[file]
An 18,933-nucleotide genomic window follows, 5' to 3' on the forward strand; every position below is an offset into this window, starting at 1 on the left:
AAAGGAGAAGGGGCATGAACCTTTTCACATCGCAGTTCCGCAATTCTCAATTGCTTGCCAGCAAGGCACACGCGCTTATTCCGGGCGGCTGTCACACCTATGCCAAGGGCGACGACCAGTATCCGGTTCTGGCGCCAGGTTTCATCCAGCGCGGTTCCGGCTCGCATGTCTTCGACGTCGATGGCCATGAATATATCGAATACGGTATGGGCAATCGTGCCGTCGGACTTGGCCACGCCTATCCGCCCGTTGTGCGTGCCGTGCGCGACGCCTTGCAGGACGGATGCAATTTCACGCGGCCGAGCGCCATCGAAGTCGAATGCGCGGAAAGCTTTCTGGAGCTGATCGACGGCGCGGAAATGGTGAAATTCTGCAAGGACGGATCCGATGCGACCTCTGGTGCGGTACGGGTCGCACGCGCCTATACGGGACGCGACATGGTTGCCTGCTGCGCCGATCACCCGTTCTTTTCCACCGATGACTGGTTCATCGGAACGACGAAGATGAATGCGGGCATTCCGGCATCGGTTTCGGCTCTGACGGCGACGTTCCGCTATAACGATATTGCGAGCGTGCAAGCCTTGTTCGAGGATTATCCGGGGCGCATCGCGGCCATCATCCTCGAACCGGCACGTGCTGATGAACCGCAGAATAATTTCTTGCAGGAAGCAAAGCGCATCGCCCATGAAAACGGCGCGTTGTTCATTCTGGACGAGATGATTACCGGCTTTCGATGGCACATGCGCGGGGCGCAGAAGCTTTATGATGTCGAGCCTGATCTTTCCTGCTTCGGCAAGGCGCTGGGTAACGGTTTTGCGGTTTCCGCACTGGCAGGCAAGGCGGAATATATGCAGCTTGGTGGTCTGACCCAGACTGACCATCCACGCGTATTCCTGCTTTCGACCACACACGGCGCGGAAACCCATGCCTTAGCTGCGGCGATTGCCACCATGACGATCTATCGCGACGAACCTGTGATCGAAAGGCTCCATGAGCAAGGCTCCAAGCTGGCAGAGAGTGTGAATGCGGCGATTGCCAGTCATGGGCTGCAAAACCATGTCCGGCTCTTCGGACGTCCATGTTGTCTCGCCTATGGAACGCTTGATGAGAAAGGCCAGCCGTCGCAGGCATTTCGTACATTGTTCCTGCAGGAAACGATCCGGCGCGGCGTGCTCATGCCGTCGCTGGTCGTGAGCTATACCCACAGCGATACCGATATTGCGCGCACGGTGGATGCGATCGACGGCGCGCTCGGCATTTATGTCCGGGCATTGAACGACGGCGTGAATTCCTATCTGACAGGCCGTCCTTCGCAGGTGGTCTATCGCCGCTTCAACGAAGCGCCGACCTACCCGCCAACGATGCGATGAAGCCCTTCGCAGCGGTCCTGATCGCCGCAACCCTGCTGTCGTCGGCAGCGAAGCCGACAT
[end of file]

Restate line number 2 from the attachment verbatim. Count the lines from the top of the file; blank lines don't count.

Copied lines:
AAAGGAGAAGGGGCATGAACCTTTTCACATCGCAGTTCCGCAATTCTCAATTGCTTGCCAGCAAGGCACACGCGCTTATTCCGGGCGGCTGTCACACCTATGCCAAGGGCGACGACCAGTATCCGGTTCTGGCGCCAGGTTTCATCCAGCGCGGTTCCGGCTCGCATGTCTTCGACGTCGATGGCCATGAATATATCGAATACGGTATGGGCAATCGTGCCGTCGGACTTGGCCACGCCTATCCGCCCGTTGTGCGTGCCGTGCGCGACGCCTTGCAGGACGGATGCAATTTCACGCGGCCGAGCGCCATCGAAGTCGAATGCGCGGAAAGCTTTCTGGAGCTGATCGACGGCGCGGAAATGGTGAAATTCTGCAAGGACGGATCCGATGCGACCTCTGGTGCGGTACGGGTCGCACGCGCCTATACGGGACGCGACATGGTTGCCTGCTGCGCCGATCACCCGTTCTTTTCCACCGATGACTGGTTCATCGGAACGACGAAGATGAATGCGGGCATTCCGGCATCGGTTTCGGCTCTGACGGCGACGTTCCGCTATAACGATATTGCGAGCGTGCAAGCCTTGTTCGAGGATTATCCGGGGCGCATCGCGGCCATCATCCTCGAACCGGCACGTGCTGATGAACCGCAGAATAATTTCTTGCAGGAAGCAAAGCGCATCGCCCATGAAAACGGCGCGTTGTTCATTCTGGACGAGATGATTACCGGCTTTCGATGGCACATGCGCGGGGCGCAGAAGCTTTATGATGTCGAGCCTGATCTTTCCTGCTTCGGCAAGGCGCTGGGTAACGGTTTTGCGGTTTCCGCACTGGCAGGCAAGGCGGAATATATGCAGCTTGGTGGTCTGACCCAGACTGACCATCCACGCGTATTCCTGCTTTCGACCACACACGGCGCGGAAACCCATGCCTTAGCTGCGGCGATTGCCACCATGACGATCTATCGCGACGAACCTGTGATCGAAAGGCTCCATGAGCAAGGCTCCAAGCTGGCAGAGAGTGTGAATGCGGCGATTGCCAGTCATGGGCTGCAAAACCATGTCCGGCTCTTCGGACGTCCATGTTGTCTCGCCTATGGAACGCTTGATGAGAAAGGCCAGCCGTCGCAGGCATTTCGTACATTGTTCCTGCAGGAAACGATCCGGCGCGGCGTGCTCATGCCGTCGCTGGTCGTGAGCTATACCCACAGCGATACCGATATTGCGCGCACGGTGGATGCGATCGACGGCGCGCTCGGCATTTATGTCCGGGCATTGAACGACGGCGTGAATTCCTATCTGACAGGCCGTCCTTCGCAGGTGGTCTATCGCCGCTTCAACGAAGCGCCGACCTACCCGCCAACGATGCGATGAAGCCCTTCGCAGCGGTCCTGATCGCCGCAACCCTGCTGTCGTCGGCAGCGAAGCCGACAT